Two Engineers Revive Tribal Arts in Maoist-Hit Bastar, Give Life To Over 50 Tribal Families
Six months after launching the Dhokra art form in April 2019 which was fading away, they sold tribal arts of worth Rs 10 lakhs with the help of e-commerce websites.
In a bid to revive the lost glory of tribal arts and culture in Maoist-affected areas of Bastar region in Chhattisgarh, two Indian engineers, Abhinav Satpathy, an IIITian from Bengaluru and Ankesh Banjare a NITian from Raipur -- took up the challenge to transform the lives of the tribals by mainstreaming their vanishing traditional arts.
The tribal-dominated Bastar region is one of the worst Maoist affected territories in India. In an ongoing decade-long tussle between the armed forces and the Naxals, the tribal arts have vanished.
The duo embarked on a long journey in 2018 and launched the venture focussing on uplifting the social and economic aspects of the tribal arts.
Six months after launching the Dhokra art form in April 2019 which was fading away, they sold tribal arts worth Rs 10 lakhs with the help of e-commerce websites. Currently, they are employing nearly 50 tribal families of Bastar district and transforming their lives.
The idea took its shape after exhaustive research of more than six months and in April 2019, they set-up their company 'Coshal Art' (https://coshalart.com/home) in Bastar focussing on the Dhokra art form.
The Dhokra artists are metalsmiths who work with bronze and copper-based alloys. The lost wax casting method of metal casting, popularly known as Dhokra, is a primitive technique, which can be traced back to the Indus valley civilization.
Both entrepreneurs want to bring art delicacies into the mainstream market and provide an opportunity for the local artisans to earn both money and recognition. The artefacts are grouped under the decor, utility, and jewellery category with items ranging from as low as 100 bucks to more than 1.5 lakhs for certain products.
Ankesh is a National Insitute of Technology-Raipur alumnus and his partner Abhinav is from International Institute of Information Technology- Bengaluru. Ankesh completed his graduation in 2017 and Abhinav pursued PG Diploma in data analytics in the year 2019. They met during a fellowship programme on entrepreneurship from School for Social Enterprise, Delhi. "This year-long programme helped us to initiate this project, set-up the initial structure, analyze the local market, the condition of artisans, and other fundamentals of this art-form and gave us a clear idea of how to go about it," said Abhinav.
The duo describes their career-turnaround step taken as an escape from the rat-race of education and employment in our country.
"We never wanted to fall for this trap. There are brilliant minds among us who can do wonders but they get stuck in this morbid circle of employment and thus their potential is left unattended" said Ankesh.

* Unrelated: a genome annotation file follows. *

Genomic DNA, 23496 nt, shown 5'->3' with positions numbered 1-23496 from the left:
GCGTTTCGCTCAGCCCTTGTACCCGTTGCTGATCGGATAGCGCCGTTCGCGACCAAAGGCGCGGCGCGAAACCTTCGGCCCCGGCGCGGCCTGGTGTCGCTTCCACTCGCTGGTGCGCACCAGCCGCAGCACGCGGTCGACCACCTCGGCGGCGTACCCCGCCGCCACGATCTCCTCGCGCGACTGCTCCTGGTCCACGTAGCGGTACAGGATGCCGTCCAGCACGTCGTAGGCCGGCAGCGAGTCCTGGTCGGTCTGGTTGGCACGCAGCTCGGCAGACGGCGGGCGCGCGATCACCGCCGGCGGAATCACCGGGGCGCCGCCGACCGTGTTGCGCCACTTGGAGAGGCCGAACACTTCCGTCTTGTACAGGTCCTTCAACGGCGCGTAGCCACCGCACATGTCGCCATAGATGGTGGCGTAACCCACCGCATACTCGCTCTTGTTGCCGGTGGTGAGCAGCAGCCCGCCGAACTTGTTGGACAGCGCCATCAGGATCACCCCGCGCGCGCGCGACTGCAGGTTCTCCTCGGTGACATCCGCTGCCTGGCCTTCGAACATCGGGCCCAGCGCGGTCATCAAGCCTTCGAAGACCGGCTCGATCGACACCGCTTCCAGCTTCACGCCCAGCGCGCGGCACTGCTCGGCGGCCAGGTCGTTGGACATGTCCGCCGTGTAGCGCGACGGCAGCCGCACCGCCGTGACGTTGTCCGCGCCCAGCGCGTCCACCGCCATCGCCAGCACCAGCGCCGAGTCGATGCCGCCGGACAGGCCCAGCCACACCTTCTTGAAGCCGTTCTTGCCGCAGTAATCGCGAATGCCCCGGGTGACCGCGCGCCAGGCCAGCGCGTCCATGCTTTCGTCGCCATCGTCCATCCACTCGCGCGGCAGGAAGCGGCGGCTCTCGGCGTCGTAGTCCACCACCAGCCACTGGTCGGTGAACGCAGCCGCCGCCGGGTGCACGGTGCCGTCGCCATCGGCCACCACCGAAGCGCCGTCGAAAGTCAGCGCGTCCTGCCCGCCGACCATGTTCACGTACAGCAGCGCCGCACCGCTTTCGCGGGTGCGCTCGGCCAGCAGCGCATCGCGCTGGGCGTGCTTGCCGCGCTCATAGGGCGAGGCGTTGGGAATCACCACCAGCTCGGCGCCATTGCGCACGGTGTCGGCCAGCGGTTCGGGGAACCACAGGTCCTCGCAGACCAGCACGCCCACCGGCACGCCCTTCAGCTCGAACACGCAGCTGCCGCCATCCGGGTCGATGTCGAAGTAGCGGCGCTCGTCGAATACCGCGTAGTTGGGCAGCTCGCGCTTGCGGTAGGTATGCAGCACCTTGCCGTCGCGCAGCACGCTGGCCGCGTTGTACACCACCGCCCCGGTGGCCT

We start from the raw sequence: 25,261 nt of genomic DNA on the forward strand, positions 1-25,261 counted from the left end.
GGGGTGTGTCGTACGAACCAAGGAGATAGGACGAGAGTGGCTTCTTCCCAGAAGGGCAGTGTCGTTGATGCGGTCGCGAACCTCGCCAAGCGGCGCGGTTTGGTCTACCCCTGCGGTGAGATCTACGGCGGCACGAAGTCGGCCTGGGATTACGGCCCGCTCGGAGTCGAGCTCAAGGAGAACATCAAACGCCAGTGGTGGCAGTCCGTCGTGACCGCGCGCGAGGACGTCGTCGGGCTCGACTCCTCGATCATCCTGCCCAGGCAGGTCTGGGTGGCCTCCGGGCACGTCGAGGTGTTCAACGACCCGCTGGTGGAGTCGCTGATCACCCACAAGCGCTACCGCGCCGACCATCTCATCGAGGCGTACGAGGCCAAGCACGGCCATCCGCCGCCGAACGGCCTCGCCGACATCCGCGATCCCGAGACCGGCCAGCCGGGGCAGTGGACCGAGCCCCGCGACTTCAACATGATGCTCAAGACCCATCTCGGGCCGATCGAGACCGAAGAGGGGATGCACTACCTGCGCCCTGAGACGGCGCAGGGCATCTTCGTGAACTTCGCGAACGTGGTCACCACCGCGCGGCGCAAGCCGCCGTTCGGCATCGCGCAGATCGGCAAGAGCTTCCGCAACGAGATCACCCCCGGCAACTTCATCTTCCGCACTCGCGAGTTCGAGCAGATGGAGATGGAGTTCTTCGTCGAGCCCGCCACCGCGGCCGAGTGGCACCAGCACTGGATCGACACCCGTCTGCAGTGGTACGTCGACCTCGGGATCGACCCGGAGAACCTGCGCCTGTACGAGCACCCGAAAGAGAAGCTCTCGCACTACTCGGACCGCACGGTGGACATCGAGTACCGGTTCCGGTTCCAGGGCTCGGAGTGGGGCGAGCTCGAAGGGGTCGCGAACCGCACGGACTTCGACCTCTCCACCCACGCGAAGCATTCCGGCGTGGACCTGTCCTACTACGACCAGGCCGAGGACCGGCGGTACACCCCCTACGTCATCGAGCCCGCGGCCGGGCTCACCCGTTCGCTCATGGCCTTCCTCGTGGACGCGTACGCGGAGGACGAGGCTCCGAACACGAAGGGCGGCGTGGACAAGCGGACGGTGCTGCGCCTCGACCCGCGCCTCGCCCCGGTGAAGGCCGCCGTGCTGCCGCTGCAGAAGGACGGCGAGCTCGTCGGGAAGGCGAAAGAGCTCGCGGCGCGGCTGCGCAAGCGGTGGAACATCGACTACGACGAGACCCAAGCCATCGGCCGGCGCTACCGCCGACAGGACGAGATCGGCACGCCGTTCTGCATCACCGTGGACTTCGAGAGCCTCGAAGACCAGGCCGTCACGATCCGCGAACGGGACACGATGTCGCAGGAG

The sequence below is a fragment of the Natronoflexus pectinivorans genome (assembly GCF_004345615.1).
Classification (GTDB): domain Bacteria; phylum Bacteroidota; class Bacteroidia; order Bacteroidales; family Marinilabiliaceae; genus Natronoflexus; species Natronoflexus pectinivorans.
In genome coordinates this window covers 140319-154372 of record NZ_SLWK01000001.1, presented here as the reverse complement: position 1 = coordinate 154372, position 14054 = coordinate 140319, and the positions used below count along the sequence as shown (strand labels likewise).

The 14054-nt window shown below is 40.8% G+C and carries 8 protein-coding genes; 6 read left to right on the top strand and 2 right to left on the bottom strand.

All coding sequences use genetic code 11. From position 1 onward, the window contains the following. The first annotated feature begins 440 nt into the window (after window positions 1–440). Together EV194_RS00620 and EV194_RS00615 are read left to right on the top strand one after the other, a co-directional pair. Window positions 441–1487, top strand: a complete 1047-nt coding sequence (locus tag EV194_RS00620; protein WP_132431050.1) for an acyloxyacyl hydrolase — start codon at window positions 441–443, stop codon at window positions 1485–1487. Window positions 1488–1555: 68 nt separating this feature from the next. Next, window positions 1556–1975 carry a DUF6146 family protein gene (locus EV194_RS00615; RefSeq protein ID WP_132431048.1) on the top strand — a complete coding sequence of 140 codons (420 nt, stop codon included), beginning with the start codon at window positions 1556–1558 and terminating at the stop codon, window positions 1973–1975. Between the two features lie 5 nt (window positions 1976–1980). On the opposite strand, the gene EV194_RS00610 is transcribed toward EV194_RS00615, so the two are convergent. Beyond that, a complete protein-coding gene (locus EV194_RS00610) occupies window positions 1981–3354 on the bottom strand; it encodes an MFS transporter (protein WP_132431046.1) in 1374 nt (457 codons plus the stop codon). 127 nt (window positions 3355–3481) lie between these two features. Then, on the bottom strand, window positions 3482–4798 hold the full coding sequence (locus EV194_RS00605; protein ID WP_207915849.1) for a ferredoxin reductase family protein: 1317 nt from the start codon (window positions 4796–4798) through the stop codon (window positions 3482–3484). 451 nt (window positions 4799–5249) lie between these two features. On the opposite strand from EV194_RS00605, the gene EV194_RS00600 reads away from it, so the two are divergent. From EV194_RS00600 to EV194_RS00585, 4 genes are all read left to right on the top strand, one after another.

Though indigenous to Dhamar tribes from West Bengal and Odisha, this art form has been close to Bastar tribes for centuries. The bell metal handicraft has seen great demand in the city culture.
"People are actually appreciating this art form now. We have seen great demands from people who now want to decorate their homes with a piece of bell metal artwork," Ankesh added.
With the use of a little colour, change in texture, we have given a modern look to the centuries-old tribal art and it's selling like a hot cake in the market, they said.
Profits surged without a middle man
Bastar has had its fair share of middlemen undercutting the profits of artisans on a large scale. But the duo, Ankesh and Abhinav have provided the artisans with a direct link to the customers. Using e-commerce websites and its wide reach among the customers, the demand has surged drastically for the first-hand workers.
With no intervention of middlemen, they are able to get almost 75-80% of the selling price. The rest goes into Marketing, Packaging, and other necessities.
The Company-Coshal Art currently sells through Amazon Karigar, Flipkart, Etsy, and their own website. They plan to reach out to artisans pan India and help them capitalize on the market demand.
Talking about the early days of the project, they recalled, "Convincing the locals for this project was a tough nut to crack because people do not trust outsiders easily. They get duped, are misinformed, and ill-treated. It took us three months to find the first few families willing to work with us. Now that we have done our part and people are earning good, other families are also joining the club," Ankesh said.
"We used to sell to the local buyers at low rates from INR 100-500. Now with these guys we are selling directly to the customers and earning almost three times more than we used to", said Tirnath Jhara, an artisan, who cherished bell metal art.
"Among many, the challenge of working in a gun-dominant area tops the list. Though the government claims that it has made significant progress towards eradicating the Naxal problem, the ground reality deviates from these claims" added Ankesh when asked about working in a Maoist dominant turf.
Talking about expansion plans, the duo said that they plan to work with artisans pan India. They have identified the markets and based on the client's requirement the products are prepared by the artisans. They plan to carry-forward this model and tap into the need-based-delivery potential of the market.
"India is a diverse country and there is a lot of competition with a backdrop that the younger brains out there are least interested in traditional art forms. We plan to bring a change in this mood and get young hands and brains to take these art-forms forward and turn it into a profession" added Ankesh.
They plan to thread-in other depleting art-forms and brings together the artisans to the mainstream market profiting both the artisans and the new enthusiasts of home-decor.